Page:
WEST PALM BEACH, Fla. — The number of cash-bought homes might be declining in some areas of the country, but new figures show it is still occurring at high levels in Florida.
A recent report from real estate firm Redfin found that all-cash purchases were most prevalent in Long Island, with 66.5% of home purchases made in cash in July.
However, West Palm Beach was a close second at 56.4%, Jacksonville was third with 45.5%, Fort Lauderdale ranked fifth at 43.3% and Orlando was sixth in the country for cash-bought homes at 42.5%.
Holly Meyer Lucas, the owner of Meyer Lucas Real Estate, offered her thoughts on the study.
"That number is a little bit misleading," Meyer Lucas said. "A lot of the cash buyers are people who are high networth individuals who've leveraged their portfolio of assets, so they have taken a line of credit."
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"Three of the five metro areas with the highest share of all-cash purchases are in Florida, partly because the state is home to a lot of affluent buyers," the report said.
An all-cash purchase is defined as one in which there is no mortgage loan information on the deed.
About one-third, 31.4%, of U.S. home purchases were paid for with all cash in July, which is up from 27.5% a year ago and significantly higher than pre-pandemic levels, the Redfin study said.
This trend that spiked during the pandemic has made it difficult for first-time homebuyers looking to purchase a house since out-of-state residents moving to Florida have quickly scooped up properties once they hit the market.
Another factor hurting new homebuyers and residents of moderate incomes is the recent increase in interest rates as the Federal Reserve works to abate inflation.
Florida saw a surge in residents from other parts of the country looking to move to the Sunshine State because of the more relaxed COVID-19 policies, prompting a surge in the demand for homes.
Data from the Mortgage Bankers Association shows that the average interest rate on one of the most popular home loans in the United States is now above 6% for the first time since 2008.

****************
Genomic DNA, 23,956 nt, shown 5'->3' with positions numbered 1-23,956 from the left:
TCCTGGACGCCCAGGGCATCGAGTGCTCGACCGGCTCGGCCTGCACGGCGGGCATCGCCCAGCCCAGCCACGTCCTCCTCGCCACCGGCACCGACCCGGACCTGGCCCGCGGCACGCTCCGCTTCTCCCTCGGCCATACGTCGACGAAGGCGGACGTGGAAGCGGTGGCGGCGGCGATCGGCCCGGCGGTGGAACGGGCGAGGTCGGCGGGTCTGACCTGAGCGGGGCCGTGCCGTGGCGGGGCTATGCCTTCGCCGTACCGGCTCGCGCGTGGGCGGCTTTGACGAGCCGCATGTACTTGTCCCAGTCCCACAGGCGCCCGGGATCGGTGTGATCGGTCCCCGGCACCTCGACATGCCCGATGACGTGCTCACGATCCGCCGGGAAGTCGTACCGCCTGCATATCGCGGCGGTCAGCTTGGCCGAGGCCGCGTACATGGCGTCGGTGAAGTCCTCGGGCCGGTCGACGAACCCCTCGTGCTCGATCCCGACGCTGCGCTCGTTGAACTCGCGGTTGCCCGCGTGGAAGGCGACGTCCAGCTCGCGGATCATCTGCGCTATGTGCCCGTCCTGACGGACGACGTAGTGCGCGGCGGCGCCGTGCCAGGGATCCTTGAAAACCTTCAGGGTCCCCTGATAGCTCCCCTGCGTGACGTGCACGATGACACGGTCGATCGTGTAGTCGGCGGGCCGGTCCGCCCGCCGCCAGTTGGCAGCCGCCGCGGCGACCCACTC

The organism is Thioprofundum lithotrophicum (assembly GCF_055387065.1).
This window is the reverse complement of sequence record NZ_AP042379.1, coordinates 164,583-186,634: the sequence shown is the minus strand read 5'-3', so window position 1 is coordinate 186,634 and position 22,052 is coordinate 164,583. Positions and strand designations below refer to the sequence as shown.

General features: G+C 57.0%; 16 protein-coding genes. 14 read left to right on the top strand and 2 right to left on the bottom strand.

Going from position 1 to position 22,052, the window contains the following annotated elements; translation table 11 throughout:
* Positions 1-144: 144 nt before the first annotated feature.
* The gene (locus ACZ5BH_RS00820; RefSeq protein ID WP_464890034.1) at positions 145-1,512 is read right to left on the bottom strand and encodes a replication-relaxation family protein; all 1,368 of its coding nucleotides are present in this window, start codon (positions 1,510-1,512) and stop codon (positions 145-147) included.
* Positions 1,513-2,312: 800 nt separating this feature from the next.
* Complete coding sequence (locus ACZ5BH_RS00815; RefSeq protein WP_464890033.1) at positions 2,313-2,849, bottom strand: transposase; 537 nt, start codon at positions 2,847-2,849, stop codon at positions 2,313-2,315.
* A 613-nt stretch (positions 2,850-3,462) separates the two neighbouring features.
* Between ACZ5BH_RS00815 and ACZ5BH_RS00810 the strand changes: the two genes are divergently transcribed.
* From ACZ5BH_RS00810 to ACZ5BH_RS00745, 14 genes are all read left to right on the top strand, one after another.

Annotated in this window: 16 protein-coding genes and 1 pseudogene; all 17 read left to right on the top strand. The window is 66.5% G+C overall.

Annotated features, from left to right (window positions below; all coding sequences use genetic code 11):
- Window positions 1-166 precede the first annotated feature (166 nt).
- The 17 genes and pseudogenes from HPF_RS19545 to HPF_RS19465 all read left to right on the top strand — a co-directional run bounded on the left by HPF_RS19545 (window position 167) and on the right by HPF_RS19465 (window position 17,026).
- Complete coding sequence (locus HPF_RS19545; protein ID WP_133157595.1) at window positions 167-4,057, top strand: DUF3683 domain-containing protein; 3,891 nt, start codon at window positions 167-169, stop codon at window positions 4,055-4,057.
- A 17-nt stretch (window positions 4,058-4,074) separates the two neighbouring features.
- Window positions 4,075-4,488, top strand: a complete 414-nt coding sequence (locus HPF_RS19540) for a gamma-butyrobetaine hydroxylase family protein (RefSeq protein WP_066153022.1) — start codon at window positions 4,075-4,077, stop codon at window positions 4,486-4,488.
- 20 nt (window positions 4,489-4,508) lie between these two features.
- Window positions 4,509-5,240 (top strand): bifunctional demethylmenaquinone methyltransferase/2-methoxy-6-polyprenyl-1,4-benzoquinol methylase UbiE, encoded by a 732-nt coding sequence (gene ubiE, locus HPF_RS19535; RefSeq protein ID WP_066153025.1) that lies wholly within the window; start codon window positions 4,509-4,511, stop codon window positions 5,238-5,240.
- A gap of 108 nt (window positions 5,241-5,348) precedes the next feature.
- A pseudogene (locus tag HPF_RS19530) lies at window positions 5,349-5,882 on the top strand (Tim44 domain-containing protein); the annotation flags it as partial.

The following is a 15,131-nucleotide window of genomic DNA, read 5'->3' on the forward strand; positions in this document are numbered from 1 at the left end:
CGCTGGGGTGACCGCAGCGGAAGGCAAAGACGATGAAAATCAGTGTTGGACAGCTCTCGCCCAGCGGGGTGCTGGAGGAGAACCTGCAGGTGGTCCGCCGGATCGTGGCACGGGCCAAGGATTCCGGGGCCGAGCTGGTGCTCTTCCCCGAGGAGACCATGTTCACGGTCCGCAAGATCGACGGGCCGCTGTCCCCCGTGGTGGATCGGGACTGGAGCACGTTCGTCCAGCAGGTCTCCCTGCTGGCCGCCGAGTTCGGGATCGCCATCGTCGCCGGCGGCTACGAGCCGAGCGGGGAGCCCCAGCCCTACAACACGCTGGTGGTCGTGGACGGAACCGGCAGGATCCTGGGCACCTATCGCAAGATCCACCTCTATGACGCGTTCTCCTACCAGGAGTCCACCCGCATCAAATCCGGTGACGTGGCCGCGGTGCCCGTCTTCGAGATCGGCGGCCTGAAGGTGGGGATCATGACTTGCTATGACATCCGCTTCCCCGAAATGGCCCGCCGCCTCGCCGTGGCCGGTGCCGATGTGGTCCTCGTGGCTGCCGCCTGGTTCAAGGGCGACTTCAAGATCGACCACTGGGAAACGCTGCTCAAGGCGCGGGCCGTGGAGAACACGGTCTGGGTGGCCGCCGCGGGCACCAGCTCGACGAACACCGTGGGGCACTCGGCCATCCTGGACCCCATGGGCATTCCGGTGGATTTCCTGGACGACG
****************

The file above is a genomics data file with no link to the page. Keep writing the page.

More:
Buyers who don't use loans are able to avoid high-interest payments as the housing market remains hot in Florida while it subsides somewhat in other parts of the country.
Also contributing to Florida's housing crisis has been the surge in real estate investors buying properties.
The Redfin study said that real estate investors bought up a record share of the U.S. housing stock in the fourth quarter of last year. About three-quarters of investor home purchases are made with cash, the study said.
"We probably had four houses that we really fell in love with that we lost because we didn't do cash offers," Garrett Severen said.
He and his wife said they started trying to buy a home in February.
"Nobody wants to deal with the home sale contingency or a loan contingency," Marisa Severen said. "They just want cash easy, close, boom boom you're done."
Meyer Lucas said local residents looking for a home are being hurt by the area's inventory shortage and inability to compete with cash from northeast and California buyers.
"If you are local and you need to get a mortgage — because normal people need to get mortgages to get homes — it is almost impossible to compete against these cash buyers," Meyer Lucas said.
But she offered hope and said that there might be an opportunity in the near future.
"I think that locally we will see a big pop of inventory of people who bought homes here very quickly with their cash, to get in the state of Florida, who now are going to sell those homes to be in the home they actually want to be in," Meyer Lucas said.